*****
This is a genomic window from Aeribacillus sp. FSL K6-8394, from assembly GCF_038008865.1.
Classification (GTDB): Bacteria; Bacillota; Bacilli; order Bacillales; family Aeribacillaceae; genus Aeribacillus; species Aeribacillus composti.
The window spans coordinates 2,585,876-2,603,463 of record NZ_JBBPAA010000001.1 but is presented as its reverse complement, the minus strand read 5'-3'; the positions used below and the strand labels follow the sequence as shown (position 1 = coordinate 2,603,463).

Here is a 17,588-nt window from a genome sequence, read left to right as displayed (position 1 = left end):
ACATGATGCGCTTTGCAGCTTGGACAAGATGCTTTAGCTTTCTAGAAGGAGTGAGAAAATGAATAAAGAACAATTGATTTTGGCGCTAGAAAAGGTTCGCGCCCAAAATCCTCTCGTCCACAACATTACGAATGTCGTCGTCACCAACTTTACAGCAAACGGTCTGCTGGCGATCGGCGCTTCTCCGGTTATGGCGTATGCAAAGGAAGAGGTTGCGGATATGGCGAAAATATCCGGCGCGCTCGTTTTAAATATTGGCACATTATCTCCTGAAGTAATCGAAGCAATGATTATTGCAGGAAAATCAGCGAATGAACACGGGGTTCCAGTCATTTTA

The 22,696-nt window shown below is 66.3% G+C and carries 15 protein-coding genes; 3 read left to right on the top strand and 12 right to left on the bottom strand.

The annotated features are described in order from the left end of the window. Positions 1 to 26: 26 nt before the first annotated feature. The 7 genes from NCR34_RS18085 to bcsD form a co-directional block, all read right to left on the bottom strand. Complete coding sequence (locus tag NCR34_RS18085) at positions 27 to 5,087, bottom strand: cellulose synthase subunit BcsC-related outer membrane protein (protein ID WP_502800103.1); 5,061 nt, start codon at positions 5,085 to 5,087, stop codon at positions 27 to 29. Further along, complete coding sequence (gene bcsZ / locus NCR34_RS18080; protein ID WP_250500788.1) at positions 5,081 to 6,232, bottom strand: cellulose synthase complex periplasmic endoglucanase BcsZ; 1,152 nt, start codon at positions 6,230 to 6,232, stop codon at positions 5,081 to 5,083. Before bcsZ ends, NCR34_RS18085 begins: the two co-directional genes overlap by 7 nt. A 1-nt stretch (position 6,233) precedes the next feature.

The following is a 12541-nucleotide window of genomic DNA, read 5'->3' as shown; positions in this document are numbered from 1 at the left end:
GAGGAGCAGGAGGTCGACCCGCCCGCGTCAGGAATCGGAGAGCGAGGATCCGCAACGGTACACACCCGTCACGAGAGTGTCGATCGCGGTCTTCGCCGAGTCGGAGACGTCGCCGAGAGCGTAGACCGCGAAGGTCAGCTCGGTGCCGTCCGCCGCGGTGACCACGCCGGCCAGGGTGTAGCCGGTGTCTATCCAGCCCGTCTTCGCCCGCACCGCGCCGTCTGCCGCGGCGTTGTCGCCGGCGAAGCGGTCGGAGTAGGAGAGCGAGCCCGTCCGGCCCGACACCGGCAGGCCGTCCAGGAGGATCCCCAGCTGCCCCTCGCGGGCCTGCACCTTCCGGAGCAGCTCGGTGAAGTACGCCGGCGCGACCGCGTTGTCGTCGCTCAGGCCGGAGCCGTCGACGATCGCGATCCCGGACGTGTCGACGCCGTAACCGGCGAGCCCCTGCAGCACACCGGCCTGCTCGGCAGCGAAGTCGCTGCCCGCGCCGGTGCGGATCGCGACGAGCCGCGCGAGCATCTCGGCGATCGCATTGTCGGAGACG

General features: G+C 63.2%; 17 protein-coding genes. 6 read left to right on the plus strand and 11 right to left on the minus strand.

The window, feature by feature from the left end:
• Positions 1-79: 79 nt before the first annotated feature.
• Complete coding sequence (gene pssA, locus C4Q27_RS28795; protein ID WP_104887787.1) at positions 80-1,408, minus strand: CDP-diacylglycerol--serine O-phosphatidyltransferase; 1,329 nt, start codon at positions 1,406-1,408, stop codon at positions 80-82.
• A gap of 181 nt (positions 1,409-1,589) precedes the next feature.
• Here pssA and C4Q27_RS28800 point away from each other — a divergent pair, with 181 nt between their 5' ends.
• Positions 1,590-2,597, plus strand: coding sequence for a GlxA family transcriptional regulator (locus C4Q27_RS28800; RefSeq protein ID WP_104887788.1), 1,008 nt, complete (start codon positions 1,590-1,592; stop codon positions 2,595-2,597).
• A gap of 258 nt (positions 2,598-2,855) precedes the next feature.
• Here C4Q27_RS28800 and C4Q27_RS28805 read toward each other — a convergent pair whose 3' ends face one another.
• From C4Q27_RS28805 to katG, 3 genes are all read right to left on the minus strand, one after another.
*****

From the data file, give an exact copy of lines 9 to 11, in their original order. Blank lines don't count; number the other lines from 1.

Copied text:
GAGGAGCAGGAGGTCGACCCGCCCGCGTCAGGAATCGGAGAGCGAGGATCCGCAACGGTACACACCCGTCACGAGAGTGTCGATCGCGGTCTTCGCCGAGTCGGAGACGTCGCCGAGAGCGTAGACCGCGAAGGTCAGCTCGGTGCCGTCCGCCGCGGTGACCACGCCGGCCAGGGTGTAGCCGGTGTCTATCCAGCCCGTCTTCGCCCGCACCGCGCCGTCTGCCGCGGCGTTGTCGCCGGCGAAGCGGTCGGAGTAGGAGAGCGAGCCCGTCCGGCCCGACACCGGCAGGCCGTCCAGGAGGATCCCCAGCTGCCCCTCGCGGGCCTGCACCTTCCGGAGCAGCTCGGTGAAGTACGCCGGCGCGACCGCGTTGTCGTCGCTCAGGCCGGAGCCGTCGACGATCGCGATCCCGGACGTGTCGACGCCGTAACCGGCGAGCCCCTGCAGCACACCGGCCTGCTCGGCAGCGAAGTCGCTGCCCGCGCCGGTGCGGATCGCGACGAGCCGCGCGAGCATCTCGGCGATCGCATTGTCGGAGACG

General features: G+C 63.2%; 17 protein-coding genes. 6 read left to right on the plus strand and 11 right to left on the minus strand.

The window, feature by feature from the left end: